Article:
VATICAN CITY (CNS) — Indian Cardinal Oswald Gracias of Mumbai said he will look for a new pope who is holy, intelligent and courageous and has “a breadth of vision” for the universal church and its role in the world.
Since Pope Benedict XVI said he planned to resign Feb. 28 because of age and a lack of the energy needed to fulfill the papal ministry, Cardinal Gracias, 68, said age could be a factor “to some extent, but I don’t think it will be the deciding factor.”
Cardinal Gracias spoke by telephone with Catholic News Service Feb. 25, two days before he was scheduled to arrive in Rome to say farewell to Pope Benedict and begin the process of electing a successor.
The cardinal said, “It was an absolute surprise, shock and sadness,” when he heard the pope had resigned. “I thought it was not true, but I checked with the nunciature.”
“I couldn’t believe it, although now I’ve come to accept it,” Cardinal Gracias said. “Looking back, it does make sense, because I know Pope Benedict loves the church very much and he would not want the church to be disadvantaged in any way because of any ailment or age-related debility on his part. He wants the very best for the church and would do anything for it.”
Cardinal Gracias said that while age will not be a major factor in choosing the next pope, “we’ll be careful” about choosing one who is healthy and has stamina. “I can see the tensions of office are so demanding, being the spiritual head of the church and spiritual head of the world in a sense. He is listened to worldwide.”
People keep asking him if it is time for an Asian pope, the cardinal said.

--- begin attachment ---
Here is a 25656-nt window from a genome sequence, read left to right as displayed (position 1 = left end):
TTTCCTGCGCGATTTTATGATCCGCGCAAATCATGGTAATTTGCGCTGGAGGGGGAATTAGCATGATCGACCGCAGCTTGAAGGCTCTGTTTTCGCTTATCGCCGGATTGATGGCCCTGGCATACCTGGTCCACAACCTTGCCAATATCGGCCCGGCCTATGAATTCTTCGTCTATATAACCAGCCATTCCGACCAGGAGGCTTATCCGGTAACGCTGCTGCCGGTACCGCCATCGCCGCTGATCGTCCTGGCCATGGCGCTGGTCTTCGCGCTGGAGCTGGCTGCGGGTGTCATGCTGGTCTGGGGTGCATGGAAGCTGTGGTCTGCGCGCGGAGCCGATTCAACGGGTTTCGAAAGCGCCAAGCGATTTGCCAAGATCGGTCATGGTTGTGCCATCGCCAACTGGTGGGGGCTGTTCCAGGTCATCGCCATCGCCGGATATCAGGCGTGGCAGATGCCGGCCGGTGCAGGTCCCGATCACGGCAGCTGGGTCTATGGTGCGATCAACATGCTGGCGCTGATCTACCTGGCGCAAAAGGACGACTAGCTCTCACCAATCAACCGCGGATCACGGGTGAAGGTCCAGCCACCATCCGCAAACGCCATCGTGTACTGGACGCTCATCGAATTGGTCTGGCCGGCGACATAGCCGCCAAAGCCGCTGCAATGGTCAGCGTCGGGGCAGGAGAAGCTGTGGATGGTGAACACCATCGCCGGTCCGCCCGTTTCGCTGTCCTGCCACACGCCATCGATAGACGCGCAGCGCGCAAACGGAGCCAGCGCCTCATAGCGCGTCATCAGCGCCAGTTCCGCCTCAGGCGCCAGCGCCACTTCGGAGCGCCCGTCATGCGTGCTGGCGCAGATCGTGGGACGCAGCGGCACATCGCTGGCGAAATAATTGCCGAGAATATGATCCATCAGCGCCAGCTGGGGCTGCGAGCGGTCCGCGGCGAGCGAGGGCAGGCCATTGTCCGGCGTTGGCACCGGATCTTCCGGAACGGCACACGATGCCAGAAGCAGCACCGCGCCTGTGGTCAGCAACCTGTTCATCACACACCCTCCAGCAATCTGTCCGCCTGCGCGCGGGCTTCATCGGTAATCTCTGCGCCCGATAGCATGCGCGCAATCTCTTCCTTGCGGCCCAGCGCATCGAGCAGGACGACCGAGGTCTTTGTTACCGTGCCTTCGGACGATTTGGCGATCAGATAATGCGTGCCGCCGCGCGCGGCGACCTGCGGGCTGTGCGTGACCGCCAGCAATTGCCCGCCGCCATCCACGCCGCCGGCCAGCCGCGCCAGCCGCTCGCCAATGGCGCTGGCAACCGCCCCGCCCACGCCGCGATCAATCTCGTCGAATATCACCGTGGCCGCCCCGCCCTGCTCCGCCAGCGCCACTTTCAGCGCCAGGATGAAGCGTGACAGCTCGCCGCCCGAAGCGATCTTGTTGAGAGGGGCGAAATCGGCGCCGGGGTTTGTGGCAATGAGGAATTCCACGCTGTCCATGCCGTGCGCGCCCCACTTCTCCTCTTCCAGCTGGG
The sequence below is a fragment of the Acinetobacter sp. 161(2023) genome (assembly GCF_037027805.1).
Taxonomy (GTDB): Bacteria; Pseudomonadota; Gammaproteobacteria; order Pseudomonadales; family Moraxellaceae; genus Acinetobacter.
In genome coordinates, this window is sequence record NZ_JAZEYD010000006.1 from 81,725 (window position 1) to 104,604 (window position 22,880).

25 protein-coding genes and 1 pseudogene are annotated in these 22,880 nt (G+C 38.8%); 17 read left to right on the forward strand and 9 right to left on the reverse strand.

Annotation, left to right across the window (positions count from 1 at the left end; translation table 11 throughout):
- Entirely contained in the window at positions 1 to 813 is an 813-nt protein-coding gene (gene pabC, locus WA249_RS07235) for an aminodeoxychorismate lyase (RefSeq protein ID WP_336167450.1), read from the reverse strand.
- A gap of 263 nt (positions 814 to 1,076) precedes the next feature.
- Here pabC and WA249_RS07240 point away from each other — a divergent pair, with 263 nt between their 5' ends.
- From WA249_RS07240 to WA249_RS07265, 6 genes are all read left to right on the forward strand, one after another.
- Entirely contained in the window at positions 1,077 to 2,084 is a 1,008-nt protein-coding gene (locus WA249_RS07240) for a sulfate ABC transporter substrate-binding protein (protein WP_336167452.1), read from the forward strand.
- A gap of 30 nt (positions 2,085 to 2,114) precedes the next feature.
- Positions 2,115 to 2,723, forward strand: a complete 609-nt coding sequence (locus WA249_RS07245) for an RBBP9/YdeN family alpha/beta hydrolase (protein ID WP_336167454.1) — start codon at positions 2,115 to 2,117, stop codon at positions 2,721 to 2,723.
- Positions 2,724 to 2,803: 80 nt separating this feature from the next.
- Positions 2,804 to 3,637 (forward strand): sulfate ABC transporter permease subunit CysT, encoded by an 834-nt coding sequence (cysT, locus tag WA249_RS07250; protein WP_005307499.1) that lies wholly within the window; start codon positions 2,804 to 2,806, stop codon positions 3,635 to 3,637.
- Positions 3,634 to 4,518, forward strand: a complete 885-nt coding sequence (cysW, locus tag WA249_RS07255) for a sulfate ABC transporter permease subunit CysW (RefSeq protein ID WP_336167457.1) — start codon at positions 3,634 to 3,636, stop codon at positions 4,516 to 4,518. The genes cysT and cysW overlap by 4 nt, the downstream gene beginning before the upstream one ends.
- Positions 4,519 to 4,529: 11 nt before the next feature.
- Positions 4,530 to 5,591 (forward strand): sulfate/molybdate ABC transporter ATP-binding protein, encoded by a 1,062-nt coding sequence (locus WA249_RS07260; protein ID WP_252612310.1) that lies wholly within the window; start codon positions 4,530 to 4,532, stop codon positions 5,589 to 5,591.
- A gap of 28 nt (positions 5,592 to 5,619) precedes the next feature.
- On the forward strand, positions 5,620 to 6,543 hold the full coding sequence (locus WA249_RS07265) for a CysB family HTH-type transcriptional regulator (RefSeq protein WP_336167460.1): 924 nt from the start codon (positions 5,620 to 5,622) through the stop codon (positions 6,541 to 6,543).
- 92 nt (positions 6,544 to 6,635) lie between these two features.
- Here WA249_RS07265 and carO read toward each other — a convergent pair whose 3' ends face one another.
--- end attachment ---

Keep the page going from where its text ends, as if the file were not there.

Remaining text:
“For me it’s not important what continent he comes from. We want a person who is most suitable for this assignment and most suitable for the very great responsibility, the one to whom the Holy Spirit guides us,” he explained.
“When I take part in the conclave, I will look for one who — irrespective of where he comes from — is very holy, very intelligent and has really a world vision, a breadth of vision, a person of compassion, who can reach out to people and a person with courage, unafraid to speak the truth and face criticism for the sake of the Gospel.”
Cardinal Gracias was one of more than 50 cardinals who will enter the conclave just months after having participated in the world Synod of Bishops on the new evangelization.
Before entering the conclave, the cardinals will meet for several days to discuss the needs of the church, much, he said, as synod members did in October.
The synod, he said, “really touched that point: what does the church need today, what should the church do, what sort of leadership,” he said.
“On the other hand,” the pope’s resignation “came like a bolt. I don’t think a single cardinal would ever have imagined that this would come so soon.”
The cardinals at the synod “didn’t even look around” at each other as potential candidates, which would have been natural if they had had an inkling they would be electing a pope so soon, he said.
Cardinal Gracias said he hoped the conclave would begin March 10 or 11 so that the cardinals could be back in their dioceses for Palm Sunday.
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